Using relative or absolute filepaths, it’s possible to submit your Racket files from a location other than the directory in which those files reside. But it is not a good idea for beginners. So step one is to cd over to the location of your homework file. By convention, this file will be named hw<as-no>.rkt where <asno> is just the number of the assignment.

Once you’re in the right location, you need to understand the difference between system-wide programs and user programs. /c/cs201/bin/submit is a user program. It is a piece of code written by a professor and then compiled into a binary that can then do stuff on your files and the Zoo filesystem. You might ask why we can’t just type submit, much in the way we type man to invoke the manual program. man and ls and cat and ssh are all programs that ship with Linux or can be downloaded as system packages. They live in /usr/bin and are in some senses privileged. When you run a command, the terminal automatically looks first in /usr/bin to see if there’s a match for the name of program you are trying to invoke. System-wide programs like these can conflict with user programs by having the same name.

Suppose you write a script and call it man. Bash will run the system-wide version every time, unless you run the script not with man but with the path to where your “user” version exists. This is where the . shortcut becomes handy. Say my version of man is located in ~/cs201 and that’s in fact my CWD. I can run (assuming my man is executable) the following:


and the shell will know that it’s my version and not the one in /usr/bin because I have specified that the program I want is located in the current working directory (a.k.a. .).

You MUST give the absolute (or correct relative) filepath to /c/cs201/bin/submit (or /c/cs201/bin/protect, etc.) WHENEVER you invoke it. Use ls or tab completion to make sure you have specified the path correctly. The intuition is that Yale’s Zoo Submit System is specific to the Zoo cluster and is thus a resource only available to you and the rest of the CS department and not the general Linux community. So we need to tell the shell exactly where this program exists. Furthermore, we can’t misspell anything or forget whitespace between arguments since the CLI is unforgiving in a way that a Google search, say, is not.

You must use this level of care and precision when referring to all files. So please go slowly. GO SLOWLY. Don’t copy-and-paste.

Rant over! Here’s how we would submit a Racket file for grading if our CWD is the folder in which the file exists.

/c/cs201/bin/submit <asno> ./hw<as-no>.rkt

From above, we note that the program takes two arguments (the order of arguments DOES matter, unlike with flags). The first is the assignment number, and the second is an accurate path to your homework file. In this case, the homework file exists in the CWD so we could also simply specify

/c/cs201/bin/submit <asno> hw<asno>.rkt

You should see a message saying that your submission was “copied” if you have done everything right and “not copied” if something went wrong. The syntax is exactly the same for the other submit scripts, which you can use to unsubmit your work or protect it or verify that you have indeed submitted file(s).

This guide is NOT the manual for the ZSS; rather, it attempts to demystify why the submit programs need to be invoked in the way they do. Again, you will learn so much more (and be able to check your work) if you commit to not copying-and-pasting the commands from the existing guide.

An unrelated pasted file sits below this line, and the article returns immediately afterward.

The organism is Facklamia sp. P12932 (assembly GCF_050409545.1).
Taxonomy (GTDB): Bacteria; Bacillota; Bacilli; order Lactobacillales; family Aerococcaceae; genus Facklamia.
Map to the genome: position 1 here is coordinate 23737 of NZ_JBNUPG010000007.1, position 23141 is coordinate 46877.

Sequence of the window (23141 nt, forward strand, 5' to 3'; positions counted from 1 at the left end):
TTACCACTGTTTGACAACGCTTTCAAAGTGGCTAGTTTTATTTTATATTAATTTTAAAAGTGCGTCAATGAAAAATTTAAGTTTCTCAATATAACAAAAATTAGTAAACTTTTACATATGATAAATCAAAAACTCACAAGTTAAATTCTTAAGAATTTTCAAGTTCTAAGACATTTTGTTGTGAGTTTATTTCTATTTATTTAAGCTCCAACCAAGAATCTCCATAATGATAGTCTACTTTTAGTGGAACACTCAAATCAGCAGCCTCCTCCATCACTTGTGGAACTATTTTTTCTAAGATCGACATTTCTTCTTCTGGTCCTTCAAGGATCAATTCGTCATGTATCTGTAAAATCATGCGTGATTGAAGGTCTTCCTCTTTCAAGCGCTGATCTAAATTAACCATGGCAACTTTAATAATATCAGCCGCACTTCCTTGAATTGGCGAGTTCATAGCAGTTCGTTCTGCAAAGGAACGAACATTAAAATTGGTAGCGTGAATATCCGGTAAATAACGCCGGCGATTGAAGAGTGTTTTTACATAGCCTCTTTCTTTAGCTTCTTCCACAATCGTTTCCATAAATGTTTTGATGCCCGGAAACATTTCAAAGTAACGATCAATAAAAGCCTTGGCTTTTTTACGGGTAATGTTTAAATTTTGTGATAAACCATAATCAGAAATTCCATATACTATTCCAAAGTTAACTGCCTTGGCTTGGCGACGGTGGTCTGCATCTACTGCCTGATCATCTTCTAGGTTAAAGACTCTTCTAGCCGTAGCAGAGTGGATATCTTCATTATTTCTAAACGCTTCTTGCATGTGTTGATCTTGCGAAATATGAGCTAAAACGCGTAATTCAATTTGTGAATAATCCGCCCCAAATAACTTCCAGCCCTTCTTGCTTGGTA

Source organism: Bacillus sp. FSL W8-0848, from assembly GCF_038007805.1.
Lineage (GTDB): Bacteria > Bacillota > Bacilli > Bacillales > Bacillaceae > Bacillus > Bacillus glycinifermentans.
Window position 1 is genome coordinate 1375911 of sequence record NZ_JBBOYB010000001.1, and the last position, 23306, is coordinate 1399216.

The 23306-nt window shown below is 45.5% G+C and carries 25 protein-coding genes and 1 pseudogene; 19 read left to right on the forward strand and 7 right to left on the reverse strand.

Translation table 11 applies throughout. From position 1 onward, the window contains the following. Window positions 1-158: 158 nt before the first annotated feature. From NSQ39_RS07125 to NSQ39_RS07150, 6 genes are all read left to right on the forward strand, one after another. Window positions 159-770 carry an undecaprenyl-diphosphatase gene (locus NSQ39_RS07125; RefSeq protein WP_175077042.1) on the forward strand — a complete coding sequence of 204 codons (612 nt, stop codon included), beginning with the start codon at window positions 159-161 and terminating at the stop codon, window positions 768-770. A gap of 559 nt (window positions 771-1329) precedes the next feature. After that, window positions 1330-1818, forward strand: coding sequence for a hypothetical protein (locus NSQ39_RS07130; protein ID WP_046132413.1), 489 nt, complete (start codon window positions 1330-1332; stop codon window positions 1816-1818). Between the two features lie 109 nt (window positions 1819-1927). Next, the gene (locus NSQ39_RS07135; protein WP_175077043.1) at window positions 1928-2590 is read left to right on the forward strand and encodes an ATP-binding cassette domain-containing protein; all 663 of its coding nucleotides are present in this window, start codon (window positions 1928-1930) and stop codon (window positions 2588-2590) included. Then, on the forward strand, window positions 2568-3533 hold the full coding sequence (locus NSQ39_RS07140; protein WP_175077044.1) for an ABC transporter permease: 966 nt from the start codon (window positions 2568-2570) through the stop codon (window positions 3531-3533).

How can I use the Zoo from my own laptop?

Even though it’s possible to do all your programming assignments on the Zoo workstations, you should really learn how to send files to the Zoo from a remote machine (e.g. your laptop) over the internet. There are less and more efficient ways of transferring files to your Zoo userspace. Remember that your code must first make it to your Zoo account before submission! /c/cs201/bin/submit only exists on the Zoo cluster, to refer to it on your own computer makes no sense.

Less good ways of transferring files to the Zoo

Good ways of transferring files to the Zoo

You may have tried to use some of the shell commands like ls and cd on your own computer. If you have a Mac, the program Terminal.app is accessible via “Utilities” within “Applications.” Once again, I recommend pinning the terminal to the dock for easy access. The Mac terminal works great because the Mac OS, like Linux, is based on the Unix operating system. So it follows all the same conventions and will have many of the same system-wide programs.

If you are running Linux you probably don’t need to be reading this quick-start guide (!) and you will of course have a Unix-style terminal built in.

If you are running Windows, then the situation is somewhat murkier. The Windows equivalent to terminal is called PowerShell. If you are running Windows 7 or earlier, you will have something called cmd.exe but you should really update to Windows 10. Microsoft has promised to support ssh in future builds, but right now, the only workaround is to use the Linux Subsystem for Windows. Since this is rather complicated, please write to the TF regarding your Windows setup or come to help hours. I am a Windows user so I’m happy to help you get set up! The many slight and annoying differences between Windows and *nix OS’s are not worth delving into here.

OK, so from here on I am assuming that you have a Mac. Now we can discuss what ssh or “secure shell” does. Pause for a moment and type man ssh in your terminal. It’s a bit intimidating, but it’s good practice. To scroll down in a man page, use the j key and to scroll up use k. To exit, hit q for “quit.”